But if I had thought it would be an easy ride in, I was sorely mistaken. I flew into Melbourne at a time when the heat was up around 37°C. Three weeks after arriving in Australia, I woke up in a friend's house, sick and in pain, with what felt like a large swelling on the inside of my stomach. my friend's housemate was there (luckily) and drove me to hospital where I had an emergency surgical procedure which would keep me bed/couch-ridden in my brand new city for the next month. When I look back on it, I believe this was the first sign of my body saying no to me on many levels. No you can't handle high levels of stress 6 days a week, no you can't put off self-care for the sake of your next creative venture, no you can't create when you've had next to no sleep, no you're not driving 4 hours for a job that might not even cover your travel costs. But what did I go and do..?
You got it.
Through all the things that happened leading up to and after leaving New Zealand, the stress and hearing directly from more than one medical professional that my symptoms were directly correlated, I still believed that somehow I wasn't doing enough with my life, that I needed to do more - book more shows, write more music, apply to more galleries, get a bigger online presence and increased promotion for all the things I was doing. Regardless, it didn't matter how hard I worked, how many works I sold or what exhibitions I had lined up, I still felt a nagging sense that none of it meant I measured up, and the harder I worked it seemed, the more I fed this idea and allowed it to be the motivator for keeping my creative practices going, despite the warning signs that I was doing physical damage to myself by refusing to give myself a break.
Despite the unfortunate circumstances and hard motivations I faced that year, it turned out to be one of my most productive. I got asked to present a solo exhibition at a large library in the CBD. I began a residency at Somewhere Studios where I met some extremely talented and generous film makers who helped to capture my practice through Let the Light In, a film documenting some of the elements of my practice as an artist and musician, and I also got to be a part of a few council run initiatives in different suburbs of Melbourne. The same year I hooked up with a group of Australian musos to form a collective label called Airpunch music, on which we recorded an album together for Christmas that year. I was also part of a pop-up store where I sold some of the laser cut journals I'd been developing as a way to prop up my still-time-saturated paper-cut works. It's not really surprising that I wound up right back in hospital for a second operation that same year.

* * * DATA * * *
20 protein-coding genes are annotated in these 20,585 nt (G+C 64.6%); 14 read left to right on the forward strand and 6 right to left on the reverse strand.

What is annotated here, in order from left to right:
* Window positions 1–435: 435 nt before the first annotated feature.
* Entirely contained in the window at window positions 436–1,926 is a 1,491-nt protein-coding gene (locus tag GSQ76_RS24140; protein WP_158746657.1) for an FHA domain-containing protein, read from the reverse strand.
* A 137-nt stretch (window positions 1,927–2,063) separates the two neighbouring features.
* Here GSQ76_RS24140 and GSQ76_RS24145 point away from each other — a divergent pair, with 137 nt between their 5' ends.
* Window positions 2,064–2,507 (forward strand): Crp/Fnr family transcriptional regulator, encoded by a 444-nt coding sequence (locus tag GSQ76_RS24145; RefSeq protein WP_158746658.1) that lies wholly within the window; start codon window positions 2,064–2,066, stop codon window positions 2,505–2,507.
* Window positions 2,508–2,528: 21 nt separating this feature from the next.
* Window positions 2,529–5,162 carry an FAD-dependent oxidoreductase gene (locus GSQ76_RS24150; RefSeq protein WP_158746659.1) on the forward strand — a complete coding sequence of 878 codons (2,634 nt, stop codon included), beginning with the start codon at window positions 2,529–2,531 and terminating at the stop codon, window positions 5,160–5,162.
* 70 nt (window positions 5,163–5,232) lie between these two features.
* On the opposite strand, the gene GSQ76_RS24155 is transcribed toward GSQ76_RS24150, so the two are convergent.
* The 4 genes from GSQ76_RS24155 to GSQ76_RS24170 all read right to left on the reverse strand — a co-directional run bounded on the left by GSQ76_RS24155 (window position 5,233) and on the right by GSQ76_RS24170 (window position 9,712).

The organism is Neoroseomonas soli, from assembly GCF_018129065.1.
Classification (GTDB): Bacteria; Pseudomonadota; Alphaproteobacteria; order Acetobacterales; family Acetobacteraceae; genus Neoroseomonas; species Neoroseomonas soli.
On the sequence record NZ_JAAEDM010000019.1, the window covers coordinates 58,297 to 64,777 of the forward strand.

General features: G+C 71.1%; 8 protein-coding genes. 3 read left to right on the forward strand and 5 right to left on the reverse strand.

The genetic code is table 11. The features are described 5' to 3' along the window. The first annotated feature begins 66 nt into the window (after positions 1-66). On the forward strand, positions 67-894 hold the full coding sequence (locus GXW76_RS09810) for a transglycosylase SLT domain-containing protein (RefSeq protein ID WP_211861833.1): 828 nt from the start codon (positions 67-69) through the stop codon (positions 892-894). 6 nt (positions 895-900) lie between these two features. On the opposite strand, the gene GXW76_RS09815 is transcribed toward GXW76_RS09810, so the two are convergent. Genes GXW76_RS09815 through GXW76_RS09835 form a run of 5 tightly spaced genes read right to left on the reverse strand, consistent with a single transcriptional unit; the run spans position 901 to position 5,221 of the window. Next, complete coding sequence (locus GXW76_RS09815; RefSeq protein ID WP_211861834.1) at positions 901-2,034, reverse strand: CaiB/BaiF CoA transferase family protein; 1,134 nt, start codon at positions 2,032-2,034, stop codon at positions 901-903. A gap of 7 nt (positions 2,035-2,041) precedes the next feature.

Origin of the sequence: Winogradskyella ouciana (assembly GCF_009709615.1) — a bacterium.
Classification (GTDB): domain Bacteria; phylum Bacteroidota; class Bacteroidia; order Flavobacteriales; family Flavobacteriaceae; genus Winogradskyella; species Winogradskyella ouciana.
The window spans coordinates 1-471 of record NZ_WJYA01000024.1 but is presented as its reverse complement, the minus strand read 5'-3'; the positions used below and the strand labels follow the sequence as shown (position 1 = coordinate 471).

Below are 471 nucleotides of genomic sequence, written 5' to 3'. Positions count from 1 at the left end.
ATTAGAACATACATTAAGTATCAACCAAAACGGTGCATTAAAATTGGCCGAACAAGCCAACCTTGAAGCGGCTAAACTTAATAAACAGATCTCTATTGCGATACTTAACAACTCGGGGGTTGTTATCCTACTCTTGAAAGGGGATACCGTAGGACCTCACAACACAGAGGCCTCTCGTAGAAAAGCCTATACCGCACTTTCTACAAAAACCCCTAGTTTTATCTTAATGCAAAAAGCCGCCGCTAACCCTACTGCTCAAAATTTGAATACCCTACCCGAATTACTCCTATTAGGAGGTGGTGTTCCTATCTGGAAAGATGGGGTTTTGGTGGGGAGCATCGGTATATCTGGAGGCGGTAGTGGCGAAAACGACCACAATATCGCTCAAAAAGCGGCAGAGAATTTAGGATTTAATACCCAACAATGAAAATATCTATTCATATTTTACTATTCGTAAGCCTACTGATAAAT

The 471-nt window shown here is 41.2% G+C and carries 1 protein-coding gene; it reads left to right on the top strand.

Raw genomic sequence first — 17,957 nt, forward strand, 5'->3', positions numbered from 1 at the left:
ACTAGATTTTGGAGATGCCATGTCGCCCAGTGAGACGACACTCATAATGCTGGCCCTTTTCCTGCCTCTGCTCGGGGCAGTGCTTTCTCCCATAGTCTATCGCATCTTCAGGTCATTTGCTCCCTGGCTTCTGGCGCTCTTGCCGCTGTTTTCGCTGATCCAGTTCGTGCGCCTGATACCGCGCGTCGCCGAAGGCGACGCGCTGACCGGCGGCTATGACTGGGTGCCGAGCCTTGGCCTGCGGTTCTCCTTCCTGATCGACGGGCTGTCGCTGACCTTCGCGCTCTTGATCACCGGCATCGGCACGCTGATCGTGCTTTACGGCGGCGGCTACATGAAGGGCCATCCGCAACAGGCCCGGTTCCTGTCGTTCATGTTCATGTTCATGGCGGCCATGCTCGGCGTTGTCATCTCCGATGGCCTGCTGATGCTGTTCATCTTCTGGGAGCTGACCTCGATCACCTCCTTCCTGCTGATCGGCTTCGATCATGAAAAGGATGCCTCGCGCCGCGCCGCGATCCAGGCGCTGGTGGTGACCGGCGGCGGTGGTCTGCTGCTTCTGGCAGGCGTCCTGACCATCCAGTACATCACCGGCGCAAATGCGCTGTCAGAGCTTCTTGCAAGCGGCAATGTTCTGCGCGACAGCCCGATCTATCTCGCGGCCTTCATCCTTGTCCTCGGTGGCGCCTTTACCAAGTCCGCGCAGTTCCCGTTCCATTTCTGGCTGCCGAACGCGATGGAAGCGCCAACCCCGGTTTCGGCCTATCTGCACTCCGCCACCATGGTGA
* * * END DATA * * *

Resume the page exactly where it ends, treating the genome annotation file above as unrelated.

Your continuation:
Another month without security of work, and still the nagging sensation that my needing further surgery may be a direct result of the negative thoughts and doubts which motivated my practice at the time. These in turn informed the decisions that were costing me both my emotional and physical well-being, and which led me to hit further lows the year after, when I had a stress reaction which had my GP refer me to an eye hospital for symptoms of what was in hindsight a stress reaction, and not his suspected shingles.
Since then, I'm proud to say I've let up on the work front (at least compared to how I used to run things) and I'm learning to protect and nourish myself, to ensure life stays more balanced, and that my practice never again impinges on my health.
At this point in the piece, I feel it's important to mention that I went through a period where I couldn't make anything. No music, no art. I questioned whether I would go back to my practice at all. I seized up, and then relaxed, and recently (in the last few months) I've begun once again to create, slowly. Baby steps in between a lot of futile worrying about whether I'd create again (very silly but understandable, at least to me).
In short, I'm learning to think differently about my creative practice.
I've learnt that it's something that, unprotected and malnourished it might perform for a while as pushed, but after a while you'll have something similar to the supermarket tantrum of a 3-year old on your hands. Paying no attention to that, your '3-year-old' might stop screaming.. and might just shut up completely for that matter.
It is for this reason I've learnt to give my inner 3-year-old artist treats on occasion and not to think of this as wasting valuable resources on 'things' when I should be investing EVERYTHING I have in my quest for success.
Practically speaking, this means reassuring myself that taking a night or two off a week doesn't mean I'm not committed, or that I'm a failure. I've got enough experience now to know pushing yourself too far can spell the end of it, and that you can't do anything sustainably if you can't look after yourself first, and that all the opportunities in the world mean nothing if you're not in a place to appreciate and enjoy the things that come your way.